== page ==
John Scotus

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John Scotus:

see Duns Scotus, JohnDuns Scotus, John
[Lat. Scotus=Irishman or Scot], c.1266–1308, scholastic philosopher and theologian, called the Subtle Doctor. A native of Scotland, he became a Franciscan and taught at Oxford, Paris, and Cologne.
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; Eriugena, John ScotusEriugena or Erigena, John Scotus
[Lat. Scotus=Irish, Eriugena=born in Ireland], c.810–c.877, scholastic philosopher, born in Ireland.
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References in periodicals archive ?
Three theologians belonging in different degrees to this tradition are discussed, namely John Scotus Eriugena, Anselm of Canterbury and Nicolas of Cusa, and it is argued that all three, in maintaining the ineffability of God, reach positions that are in effect forms of agnosticism.
We have already been introduced to the writings of Pelagius and John Scotus Eriugena.
Starting with Cicero's definition of philosophy as something detached from reality, which was largely misunderstood by later generations, d'Onofrio covers most of the great thinkers of Christian Europe: Plotinus, John Scotus Eriugena, Boethius, Augustine, Alcuin, Lanfranc, Peter Damian, Peter Abelard, Anselm of Canterbury, Nicholas of Cusa and many, many more.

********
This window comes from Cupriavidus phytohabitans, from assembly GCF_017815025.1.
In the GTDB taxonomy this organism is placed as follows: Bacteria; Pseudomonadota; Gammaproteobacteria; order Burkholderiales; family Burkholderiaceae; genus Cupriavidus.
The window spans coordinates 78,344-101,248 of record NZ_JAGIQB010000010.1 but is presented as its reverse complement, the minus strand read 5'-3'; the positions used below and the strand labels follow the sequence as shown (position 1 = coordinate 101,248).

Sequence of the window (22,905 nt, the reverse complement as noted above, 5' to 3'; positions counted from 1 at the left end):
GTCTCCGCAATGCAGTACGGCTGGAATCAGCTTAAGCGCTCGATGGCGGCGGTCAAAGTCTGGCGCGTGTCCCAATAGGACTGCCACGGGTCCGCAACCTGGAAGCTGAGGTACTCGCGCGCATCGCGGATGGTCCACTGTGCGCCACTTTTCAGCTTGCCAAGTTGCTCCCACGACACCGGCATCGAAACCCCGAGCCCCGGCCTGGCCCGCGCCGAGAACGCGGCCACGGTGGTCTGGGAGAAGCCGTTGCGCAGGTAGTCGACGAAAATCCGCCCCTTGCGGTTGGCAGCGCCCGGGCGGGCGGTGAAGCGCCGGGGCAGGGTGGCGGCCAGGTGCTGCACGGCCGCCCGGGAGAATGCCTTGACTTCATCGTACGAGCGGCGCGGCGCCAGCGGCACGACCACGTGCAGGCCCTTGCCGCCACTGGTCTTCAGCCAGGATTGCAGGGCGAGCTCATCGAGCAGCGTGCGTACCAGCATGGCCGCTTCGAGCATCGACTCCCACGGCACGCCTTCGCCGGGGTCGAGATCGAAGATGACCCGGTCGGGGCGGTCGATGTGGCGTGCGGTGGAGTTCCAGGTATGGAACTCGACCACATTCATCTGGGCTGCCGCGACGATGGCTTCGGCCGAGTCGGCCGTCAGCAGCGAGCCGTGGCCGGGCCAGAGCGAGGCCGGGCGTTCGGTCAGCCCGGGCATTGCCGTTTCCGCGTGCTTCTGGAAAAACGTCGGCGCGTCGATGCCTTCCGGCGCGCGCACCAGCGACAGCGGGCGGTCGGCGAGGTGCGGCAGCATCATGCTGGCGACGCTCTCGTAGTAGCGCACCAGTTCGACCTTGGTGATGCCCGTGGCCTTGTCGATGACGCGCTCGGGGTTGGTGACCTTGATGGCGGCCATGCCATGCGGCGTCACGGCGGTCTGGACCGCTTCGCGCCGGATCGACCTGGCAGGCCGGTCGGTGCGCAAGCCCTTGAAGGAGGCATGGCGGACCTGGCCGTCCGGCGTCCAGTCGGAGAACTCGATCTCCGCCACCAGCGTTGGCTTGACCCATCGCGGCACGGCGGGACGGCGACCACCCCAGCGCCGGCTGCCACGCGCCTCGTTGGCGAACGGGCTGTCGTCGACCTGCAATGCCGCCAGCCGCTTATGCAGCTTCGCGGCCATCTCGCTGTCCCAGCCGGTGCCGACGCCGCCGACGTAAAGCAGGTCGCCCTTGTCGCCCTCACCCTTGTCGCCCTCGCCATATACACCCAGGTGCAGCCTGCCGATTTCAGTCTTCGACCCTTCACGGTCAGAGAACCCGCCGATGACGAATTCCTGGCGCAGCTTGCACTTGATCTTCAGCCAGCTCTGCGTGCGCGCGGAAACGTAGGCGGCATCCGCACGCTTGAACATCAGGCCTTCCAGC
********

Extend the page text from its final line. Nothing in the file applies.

John Scotus Eriugena: A Christian Philosopher, AVITAL WOHLMAN
John tradition, Newell explains, "with its emphasis on the Light that enlightens every person coming into the world, had inspired the Celtic mission to believe, like Pelagius, in the essential goodness of humanity." Their "vision of God as the Life of the world had led this mission to look for the grace of God within as well as beyond creation." The writings of Scottish philosopher John Scotus Eriugena, the 19th-century publications of the Carmina Gadelica by Alexander Carmichael (a vast collection of prayers, songs and chants from the oral tradition of the Celts), and the fictional works of George MacDonald and Alexander John Scott provide Newell with a river of intellectual history that connects with George MacLeod and the modern version of the Iona Community.